It's a question we often ask ourselves: is technology ruining our ability to remember? With smartphones in hand, constant access to the internet, speed-dial, and many other conveniences, are we losing ability to memorize, and consequently, our store of knowledge? Almost 2500 years ago, Plato accused writing of the same offence. In his story Phaedrus, the king says of the art of writing:
“If men learn this, it will implant forgetfulness in their souls; they will cease to exercise memory because they rely on that which is written, calling things to remembrance no longer from within themselves, but by means of external marks. What you have discovered is a recipe not for memory, but for reminder. And it is no true wisdom that you offer your disciples, but only its semblance, for by telling them of many things without teaching them you will make them seem to know much, while for the most part they know nothing, and as men filled, not with wisdom, but with the conceit of wisdom, they will be a burden to their fellows.”
In looking back on the last 2500 years, most people would disagree with Plato's assessment, but Plato may have been more correct than we realised.
Clive Thompson, in his recent book Smarter Than You Think: How Technology is Changing Our Minds for the Better, discusses "transactive memory," a method people developed to store knowledge. Transactive memory is the act of remembering not the knowledge itself, but instead who holds that knowledge. Numerous studies over the years (including before the internet/smartphone era) have shown that people are not very good at remembering details unless, a) it's important for their work, b) they have a passion for it. What we seem to do with other knowledge is remember who else around us is the keeper of certain other information.
It has been shown that groups who learn together are better able to complete the task in the future, and through deeper analysis, have a better understanding of the core-concepts involved. If we extrapolate this information to learning in the dojo, learning in a group and continuing to work together will help enable memory retention in the long run. Where you might get stuck in a kata and then totally lose momentum, someone else may remember the next move. This next move will in turn prompt you to continue to the next section, and vice versa with others in the group. This ability to remember a part, which prompts remembrance in others of the whole, is called cross-cueing. Plato was indeed correct in his statement that this "is a recipe not for memory, but for reminder," which appears to be equally important in the learning process.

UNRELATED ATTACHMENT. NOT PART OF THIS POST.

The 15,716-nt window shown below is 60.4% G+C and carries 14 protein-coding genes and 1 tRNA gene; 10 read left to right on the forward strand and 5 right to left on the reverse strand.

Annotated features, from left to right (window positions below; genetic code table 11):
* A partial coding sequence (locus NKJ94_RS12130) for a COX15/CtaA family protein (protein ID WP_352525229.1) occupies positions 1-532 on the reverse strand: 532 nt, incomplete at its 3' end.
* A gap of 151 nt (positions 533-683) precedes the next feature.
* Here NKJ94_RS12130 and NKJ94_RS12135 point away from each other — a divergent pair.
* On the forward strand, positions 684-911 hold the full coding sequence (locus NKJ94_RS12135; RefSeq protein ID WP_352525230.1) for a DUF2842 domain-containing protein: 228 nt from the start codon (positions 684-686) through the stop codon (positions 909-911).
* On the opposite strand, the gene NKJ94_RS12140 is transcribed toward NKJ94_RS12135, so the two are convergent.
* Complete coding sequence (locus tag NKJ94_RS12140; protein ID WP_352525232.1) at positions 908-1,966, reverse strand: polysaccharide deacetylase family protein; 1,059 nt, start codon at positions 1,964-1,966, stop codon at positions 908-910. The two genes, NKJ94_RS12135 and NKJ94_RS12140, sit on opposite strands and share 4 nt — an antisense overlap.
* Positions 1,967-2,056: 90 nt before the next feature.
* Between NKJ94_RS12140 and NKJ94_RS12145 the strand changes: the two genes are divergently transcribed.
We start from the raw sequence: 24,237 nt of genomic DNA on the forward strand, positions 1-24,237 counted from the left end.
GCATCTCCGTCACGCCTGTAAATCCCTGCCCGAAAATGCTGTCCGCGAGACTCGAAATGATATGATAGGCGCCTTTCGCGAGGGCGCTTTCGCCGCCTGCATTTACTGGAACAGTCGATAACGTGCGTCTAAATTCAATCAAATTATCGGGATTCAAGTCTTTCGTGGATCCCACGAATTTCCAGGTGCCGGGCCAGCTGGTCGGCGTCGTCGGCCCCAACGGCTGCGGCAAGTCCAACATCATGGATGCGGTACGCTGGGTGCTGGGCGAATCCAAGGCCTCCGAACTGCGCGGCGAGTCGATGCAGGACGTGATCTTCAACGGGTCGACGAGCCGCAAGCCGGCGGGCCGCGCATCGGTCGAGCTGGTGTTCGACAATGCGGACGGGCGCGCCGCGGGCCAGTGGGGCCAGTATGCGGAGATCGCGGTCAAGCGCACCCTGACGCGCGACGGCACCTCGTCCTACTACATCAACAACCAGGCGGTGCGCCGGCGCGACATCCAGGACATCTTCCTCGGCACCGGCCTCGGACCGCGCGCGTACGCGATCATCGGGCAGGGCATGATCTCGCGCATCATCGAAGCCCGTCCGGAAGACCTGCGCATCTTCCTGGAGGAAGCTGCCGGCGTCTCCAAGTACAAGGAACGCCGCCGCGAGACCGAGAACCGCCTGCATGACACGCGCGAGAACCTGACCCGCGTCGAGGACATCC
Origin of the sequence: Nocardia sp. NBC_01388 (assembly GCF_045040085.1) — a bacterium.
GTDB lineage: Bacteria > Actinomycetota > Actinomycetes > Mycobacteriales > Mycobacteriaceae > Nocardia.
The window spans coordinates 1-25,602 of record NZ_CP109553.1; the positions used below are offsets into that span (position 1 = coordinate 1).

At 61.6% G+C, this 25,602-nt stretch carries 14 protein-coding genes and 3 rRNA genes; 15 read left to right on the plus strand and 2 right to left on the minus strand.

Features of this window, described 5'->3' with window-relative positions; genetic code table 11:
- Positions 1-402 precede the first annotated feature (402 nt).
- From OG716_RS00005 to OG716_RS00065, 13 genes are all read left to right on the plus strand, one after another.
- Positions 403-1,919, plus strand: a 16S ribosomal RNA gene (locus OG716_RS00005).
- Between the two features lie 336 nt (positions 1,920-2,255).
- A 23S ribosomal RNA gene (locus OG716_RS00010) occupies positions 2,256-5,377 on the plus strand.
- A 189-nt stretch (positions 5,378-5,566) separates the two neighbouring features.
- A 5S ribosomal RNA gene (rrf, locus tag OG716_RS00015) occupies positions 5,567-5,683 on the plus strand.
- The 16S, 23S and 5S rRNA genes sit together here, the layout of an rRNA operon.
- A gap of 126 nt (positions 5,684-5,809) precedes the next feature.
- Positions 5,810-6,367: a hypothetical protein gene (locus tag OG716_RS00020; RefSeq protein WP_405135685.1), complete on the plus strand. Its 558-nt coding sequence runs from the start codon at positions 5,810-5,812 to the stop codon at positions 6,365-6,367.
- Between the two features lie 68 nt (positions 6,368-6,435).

This type of memory can be especially important when preparing for gradings. Coming to class regularly and training with the same partners helps to develop a group memory, where we rely on each other until the information is completely learned and muscle memory also comes into play. Continuing to train together in the long run will also help maintain the knowledge; while you may forget what a qurt-zuki is, it may be a fellow karate-ka's favourite basic, and they will always remember for you, and remind you later so the information is not lost. Especially as you get closer to your shodan grading and beyond, Sensei will establish a grading group to aid in training together, and promote this helpful method.
The idea of transactive memory may seem odd at first, but reading the article, you should be able to recognize how we apply this method on a daily basis. Use this information to help establish your training within the dojo, attending regularly with your peers is an essential tool in furthering your learning. Technology is not preventing us from remembering, it is merely changing how we do it, make yourself aware of how to use it to your benefit and you will succeed.